Fate of Iran’s nuclear deal dependent upon new US administration
Iranian Foreign Minister Mohammad Javad Zarif reacted to victory of the new US president-elect, Joe Biden, saying the future of Iran’s 2015 nuclear deal depends upon behavior of the new US administration.
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The top Iranian diplomat said the fate of the landmark deal, officially known as the Joint Comprehensive Plan of Action (JCPOA), depends on the conducts of the United States and that "Tehran is waiting to see the behavior and actions of the new US administration" with regard to the multinational pact.
Zarif went on to say that, "Individuals are certainly important, but what matters are the behaviors and actions, and the Islamic Republic is waiting to see these actions from the new US administration."
According to media reports, Biden — the US President Donald Trump's democratic rival — won the majority of votes in the 2020 US presidential election on November 3.
Trump has so far refused to concede the victory of Biden in the election, where the Democratic candidate won a total of 290 electoral votes compared to Trump’s 214.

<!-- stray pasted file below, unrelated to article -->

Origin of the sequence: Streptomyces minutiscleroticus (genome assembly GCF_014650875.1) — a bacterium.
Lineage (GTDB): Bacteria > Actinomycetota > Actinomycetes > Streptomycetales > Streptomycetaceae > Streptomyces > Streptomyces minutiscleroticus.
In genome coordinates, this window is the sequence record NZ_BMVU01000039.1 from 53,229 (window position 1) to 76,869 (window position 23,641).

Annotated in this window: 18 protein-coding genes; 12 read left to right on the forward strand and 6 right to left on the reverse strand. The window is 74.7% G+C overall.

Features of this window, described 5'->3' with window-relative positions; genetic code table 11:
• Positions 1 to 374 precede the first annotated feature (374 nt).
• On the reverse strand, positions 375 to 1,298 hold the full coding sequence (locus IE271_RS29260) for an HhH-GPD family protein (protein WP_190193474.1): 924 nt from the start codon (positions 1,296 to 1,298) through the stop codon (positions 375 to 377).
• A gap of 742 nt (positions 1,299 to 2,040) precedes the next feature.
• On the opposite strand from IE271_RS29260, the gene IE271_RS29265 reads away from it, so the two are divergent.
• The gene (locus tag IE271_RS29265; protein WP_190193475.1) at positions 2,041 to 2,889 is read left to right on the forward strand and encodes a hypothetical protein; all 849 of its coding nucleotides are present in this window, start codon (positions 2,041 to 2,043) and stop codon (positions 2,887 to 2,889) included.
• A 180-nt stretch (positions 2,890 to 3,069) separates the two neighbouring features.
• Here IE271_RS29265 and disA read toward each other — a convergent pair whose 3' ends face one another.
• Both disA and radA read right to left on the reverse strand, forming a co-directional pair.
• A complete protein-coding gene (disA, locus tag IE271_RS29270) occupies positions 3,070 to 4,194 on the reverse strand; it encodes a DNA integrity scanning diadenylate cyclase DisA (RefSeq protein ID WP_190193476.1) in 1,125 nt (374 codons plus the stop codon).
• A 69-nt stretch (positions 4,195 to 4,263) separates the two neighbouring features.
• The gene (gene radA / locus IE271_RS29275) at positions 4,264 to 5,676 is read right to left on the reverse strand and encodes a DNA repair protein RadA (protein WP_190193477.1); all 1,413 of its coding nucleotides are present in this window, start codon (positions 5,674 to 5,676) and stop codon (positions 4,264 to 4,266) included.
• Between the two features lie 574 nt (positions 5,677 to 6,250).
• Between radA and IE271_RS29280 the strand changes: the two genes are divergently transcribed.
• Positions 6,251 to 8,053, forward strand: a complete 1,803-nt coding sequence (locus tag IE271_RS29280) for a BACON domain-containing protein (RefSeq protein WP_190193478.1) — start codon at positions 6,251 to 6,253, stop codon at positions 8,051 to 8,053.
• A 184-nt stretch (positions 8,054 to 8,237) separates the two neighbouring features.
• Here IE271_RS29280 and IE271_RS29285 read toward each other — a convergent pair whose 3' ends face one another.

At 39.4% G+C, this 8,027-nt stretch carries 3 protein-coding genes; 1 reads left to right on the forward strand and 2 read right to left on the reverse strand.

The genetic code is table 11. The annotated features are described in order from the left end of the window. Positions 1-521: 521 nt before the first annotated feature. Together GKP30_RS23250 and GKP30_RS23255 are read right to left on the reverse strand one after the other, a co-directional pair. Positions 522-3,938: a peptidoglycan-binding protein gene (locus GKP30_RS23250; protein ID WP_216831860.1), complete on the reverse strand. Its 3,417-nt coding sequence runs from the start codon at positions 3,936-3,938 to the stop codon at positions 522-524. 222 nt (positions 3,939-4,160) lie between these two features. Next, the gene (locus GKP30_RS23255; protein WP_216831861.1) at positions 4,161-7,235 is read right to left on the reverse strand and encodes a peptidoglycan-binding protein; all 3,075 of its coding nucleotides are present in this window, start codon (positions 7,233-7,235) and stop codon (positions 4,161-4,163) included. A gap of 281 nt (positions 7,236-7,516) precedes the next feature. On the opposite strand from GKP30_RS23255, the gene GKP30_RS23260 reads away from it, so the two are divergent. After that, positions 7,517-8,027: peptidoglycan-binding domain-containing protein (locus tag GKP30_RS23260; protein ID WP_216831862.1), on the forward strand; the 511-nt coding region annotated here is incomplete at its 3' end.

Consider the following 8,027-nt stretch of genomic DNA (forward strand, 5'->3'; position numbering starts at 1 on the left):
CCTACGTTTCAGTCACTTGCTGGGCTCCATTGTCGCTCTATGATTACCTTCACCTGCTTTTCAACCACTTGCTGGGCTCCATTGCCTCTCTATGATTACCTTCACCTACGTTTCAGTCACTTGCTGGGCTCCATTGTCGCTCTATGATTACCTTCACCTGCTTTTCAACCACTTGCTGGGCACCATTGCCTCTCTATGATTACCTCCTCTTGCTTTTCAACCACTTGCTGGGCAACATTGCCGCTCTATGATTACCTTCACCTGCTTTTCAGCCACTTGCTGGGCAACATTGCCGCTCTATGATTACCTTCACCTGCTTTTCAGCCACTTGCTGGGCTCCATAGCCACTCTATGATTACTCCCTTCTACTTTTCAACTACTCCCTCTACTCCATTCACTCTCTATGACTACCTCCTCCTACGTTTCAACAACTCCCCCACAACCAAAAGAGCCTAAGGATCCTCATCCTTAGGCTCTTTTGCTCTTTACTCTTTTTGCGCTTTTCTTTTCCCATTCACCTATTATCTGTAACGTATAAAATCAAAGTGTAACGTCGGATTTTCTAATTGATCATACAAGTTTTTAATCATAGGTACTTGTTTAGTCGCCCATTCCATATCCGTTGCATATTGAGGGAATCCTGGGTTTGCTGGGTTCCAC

Biden has previously expressed a conditional desire to rejoin the Iran nuclear deal.
Also on Tuesday, Ali Rabiei, the spokesman of Iran's administration, said that he hoped the new leaders of the United States would learn from their previous mistakes and return to the Iran nuclear deal abandoned by Trump.
"Mr. Biden has come to the elections with the claim of restoring the prestige of Americans in the world and thinks the US's reputation has been tarnished and I hope the new leaders of the US have learned lessons from the past four years," Rabiei said.
"I hope the next American administration will stop the continuation of previous mistakes and strives to compensate for them. This is a very clear message and a very simple and basic expectation. Returning to the JCPOA and unconditionally abiding by all of its terms is the only step that can be taken in correcting these policies," he added.
"With regard to Iran, I hope the US has learned that force and pressure have no effects and they have witnessed that not only did Iran not surrender to these measures but it became more resilient in defending the dignity and rights of the Iranian people," the spokesman underlined.
Trump, a hawkish critic of the landmark nuclear deal, unilaterally withdrew Washington from the agreement in May 2018, and unleashed the “toughest ever” sanctions against the Islamic Republic in defiance of global criticism.
The US unleashed the so-called maximum pressure campaign and targeted the Iranian nation with draconian restrictive measures in order to bring it to its knees, but Iran's economy keeps humming and is getting back on its feet.
Following its much-criticized exit, Washington has been attempting to prevent the remaining signatories — the UK, France, China and Russia plus Germany — from abiding by their commitments and thus kill the historic agreement, which is widely viewed as a fruit of international diplomacy.